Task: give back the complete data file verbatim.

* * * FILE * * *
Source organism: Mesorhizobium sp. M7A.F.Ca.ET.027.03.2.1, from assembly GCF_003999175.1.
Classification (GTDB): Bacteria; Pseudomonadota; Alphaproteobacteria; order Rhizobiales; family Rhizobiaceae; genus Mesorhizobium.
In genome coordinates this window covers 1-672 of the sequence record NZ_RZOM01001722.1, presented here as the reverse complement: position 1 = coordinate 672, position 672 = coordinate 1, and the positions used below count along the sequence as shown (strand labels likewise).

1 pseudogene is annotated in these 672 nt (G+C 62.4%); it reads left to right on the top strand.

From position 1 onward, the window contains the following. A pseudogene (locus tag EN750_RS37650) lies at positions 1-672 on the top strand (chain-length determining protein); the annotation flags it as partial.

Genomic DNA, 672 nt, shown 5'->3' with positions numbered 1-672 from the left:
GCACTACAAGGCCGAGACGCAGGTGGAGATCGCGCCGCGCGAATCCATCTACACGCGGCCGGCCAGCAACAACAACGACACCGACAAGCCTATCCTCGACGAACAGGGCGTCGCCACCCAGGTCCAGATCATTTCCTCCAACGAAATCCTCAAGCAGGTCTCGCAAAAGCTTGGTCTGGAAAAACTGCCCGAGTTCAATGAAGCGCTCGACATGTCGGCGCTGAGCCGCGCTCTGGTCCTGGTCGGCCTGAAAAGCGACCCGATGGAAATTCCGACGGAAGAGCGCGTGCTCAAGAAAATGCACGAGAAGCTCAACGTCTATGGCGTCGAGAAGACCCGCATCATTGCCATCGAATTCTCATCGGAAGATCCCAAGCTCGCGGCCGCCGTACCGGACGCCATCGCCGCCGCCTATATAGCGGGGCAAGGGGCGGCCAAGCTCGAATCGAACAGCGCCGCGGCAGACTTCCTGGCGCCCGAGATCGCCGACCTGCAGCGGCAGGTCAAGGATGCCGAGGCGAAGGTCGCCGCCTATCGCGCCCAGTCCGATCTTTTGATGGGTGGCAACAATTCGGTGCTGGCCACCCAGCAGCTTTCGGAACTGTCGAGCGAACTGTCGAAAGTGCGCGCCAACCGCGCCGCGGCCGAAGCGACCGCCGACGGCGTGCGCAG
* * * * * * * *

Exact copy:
Source organism: Mesorhizobium sp. M7A.F.Ca.ET.027.03.2.1, from assembly GCF_003999175.1.
Classification (GTDB): Bacteria; Pseudomonadota; Alphaproteobacteria; order Rhizobiales; family Rhizobiaceae; genus Mesorhizobium.
In genome coordinates this window covers 1-672 of the sequence record NZ_RZOM01001722.1, presented here as the reverse complement: position 1 = coordinate 672, position 672 = coordinate 1, and the positions used below count along the sequence as shown (strand labels likewise).

1 pseudogene is annotated in these 672 nt (G+C 62.4%); it reads left to right on the top strand.

From position 1 onward, the window contains the following. A pseudogene (locus tag EN750_RS37650) lies at positions 1-672 on the top strand (chain-length determining protein); the annotation flags it as partial.

Genomic DNA, 672 nt, shown 5'->3' with positions numbered 1-672 from the left:
GCACTACAAGGCCGAGACGCAGGTGGAGATCGCGCCGCGCGAATCCATCTACACGCGGCCGGCCAGCAACAACAACGACACCGACAAGCCTATCCTCGACGAACAGGGCGTCGCCACCCAGGTCCAGATCATTTCCTCCAACGAAATCCTCAAGCAGGTCTCGCAAAAGCTTGGTCTGGAAAAACTGCCCGAGTTCAATGAAGCGCTCGACATGTCGGCGCTGAGCCGCGCTCTGGTCCTGGTCGGCCTGAAAAGCGACCCGATGGAAATTCCGACGGAAGAGCGCGTGCTCAAGAAAATGCACGAGAAGCTCAACGTCTATGGCGTCGAGAAGACCCGCATCATTGCCATCGAATTCTCATCGGAAGATCCCAAGCTCGCGGCCGCCGTACCGGACGCCATCGCCGCCGCCTATATAGCGGGGCAAGGGGCGGCCAAGCTCGAATCGAACAGCGCCGCGGCAGACTTCCTGGCGCCCGAGATCGCCGACCTGCAGCGGCAGGTCAAGGATGCCGAGGCGAAGGTCGCCGCCTATCGCGCCCAGTCCGATCTTTTGATGGGTGGCAACAATTCGGTGCTGGCCACCCAGCAGCTTTCGGAACTGTCGAGCGAACTGTCGAAAGTGCGCGCCAACCGCGCCGCGGCCGAAGCGACCGCCGACGGCGTGCGCAG